Our latest food experience here at Olive Tree Farm, proved to be quite a challenge. We have already learned how to prepare our own chickens, ducks and rabbits for the table, but this time, the challenge was quite a lot bigger.
We have three female adult mini pigs and one cross wild boar. After having our first litter last year, we attempted to sell them whilst young, but there were no takers at that time and we ended up keeping the two males up at the farm.
They aren’t particularly big, but have still take a lot of work over the past year, cleaning, housing and feeding. We weren’t sure really what to do with them, but after much discussion it was decided that we would bite the bullet and prepare one for the family to eat.
Luckily a few months ago, we were invited by a friend to take part in the slaughter of a huge pig, and learnt how to clean, gut and butcher one. We took lots of photos of the events that took 2 days and included making the Spanish style blood sausage. It wasn’t a nice experience at all, but was definitely something from which we learnt a lot.
With this knowledge safely tucked away, we then faced the task together. The pig was safely and surprisingly calmly, killed, and cleaned. We were all quite shook up at having done this, but we quickly got to the task of cleaning off the hair and top layer of skin which revealed the white colour that you would expect form shop bought pork. It was then hung and gutted. Altogether it took 5 of us around 4 or 5 hours before we were happy with the now clean carcass, and it went into the refrigerator ready for the following day weighing in at 10.5 kg.
Our plan was to cook it over an open outdoor fire, using olive wood. The lads found various pieces of wood and also some metal frames. They made hooks from wire from which the main skewer which would run through the carcass, could hang, and then set the fire on the floor. The fire initially was set at either end so the larger leg areas would cook through properly. The middle fire was to be set a little later on, so as not to dry out the rib area too much.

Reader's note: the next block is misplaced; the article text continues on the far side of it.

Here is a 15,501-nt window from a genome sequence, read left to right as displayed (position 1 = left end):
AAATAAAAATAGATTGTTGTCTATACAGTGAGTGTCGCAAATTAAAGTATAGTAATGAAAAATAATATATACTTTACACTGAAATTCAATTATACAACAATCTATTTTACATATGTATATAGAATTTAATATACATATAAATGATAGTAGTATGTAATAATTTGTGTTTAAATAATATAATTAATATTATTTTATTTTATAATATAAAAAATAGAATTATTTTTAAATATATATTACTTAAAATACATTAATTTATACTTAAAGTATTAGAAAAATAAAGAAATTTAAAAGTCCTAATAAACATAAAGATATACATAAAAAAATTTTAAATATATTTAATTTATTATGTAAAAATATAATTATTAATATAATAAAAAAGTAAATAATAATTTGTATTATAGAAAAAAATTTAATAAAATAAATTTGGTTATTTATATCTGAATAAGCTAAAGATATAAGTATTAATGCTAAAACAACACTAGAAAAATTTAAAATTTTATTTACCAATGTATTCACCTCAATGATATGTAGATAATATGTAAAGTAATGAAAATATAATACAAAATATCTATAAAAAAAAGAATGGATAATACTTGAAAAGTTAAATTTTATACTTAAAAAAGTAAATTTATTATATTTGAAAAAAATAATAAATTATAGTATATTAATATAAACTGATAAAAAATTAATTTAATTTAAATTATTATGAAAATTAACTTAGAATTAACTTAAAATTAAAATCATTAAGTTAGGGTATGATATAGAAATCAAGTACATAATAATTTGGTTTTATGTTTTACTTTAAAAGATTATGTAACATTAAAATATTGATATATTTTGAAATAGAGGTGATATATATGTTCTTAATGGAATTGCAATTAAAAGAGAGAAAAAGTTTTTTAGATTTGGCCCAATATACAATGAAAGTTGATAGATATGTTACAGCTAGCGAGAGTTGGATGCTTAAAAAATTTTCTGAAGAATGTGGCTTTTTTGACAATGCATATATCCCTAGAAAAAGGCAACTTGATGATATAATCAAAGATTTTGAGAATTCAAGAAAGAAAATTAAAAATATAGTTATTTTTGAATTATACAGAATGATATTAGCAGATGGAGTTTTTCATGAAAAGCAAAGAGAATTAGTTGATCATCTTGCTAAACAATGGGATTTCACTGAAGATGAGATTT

Meanwhile in the kitchen, the girls prepared a selection of vegetables including potatoes, tomatoes, celery, carrots, mushrooms and onions, plus olive oil, salt and black pepper and a generous sprinkling of parsley.. The huge olive wood skewer was run through the middle poking out at each end. The vegetables were pushed in and around the cavity where the rib cage is and then we sewed it up using more wire. The carcass was then rubbed liberally with salt and olive oil, and after the flames on the fire had died down, and was smoking nicely, it was taken down to the cooking area and hung on the wire loops. All we had to do now was wait.
Despite having read numerous articles on the time it should take to cook, we actually had it roasting away for a further couple of hours, so whilst we were hoping to be tucking in by about 8.30pm it was actually almost 11pm before we had removed the vegetables from the rib area, and cut some of the meat off.
The verdict….. delicious! It was much darker than shop bought pork, in fact it resembled beef in colour…. the flavour was a delicate smokey taste, and the texture was firm. All in all after such hard work we were pleased with the end result and felt accomplished. We have another ready to go, but are thinking about possibly removing the skin and hair all at once, jointing it, and having a go at salting some…. we will see!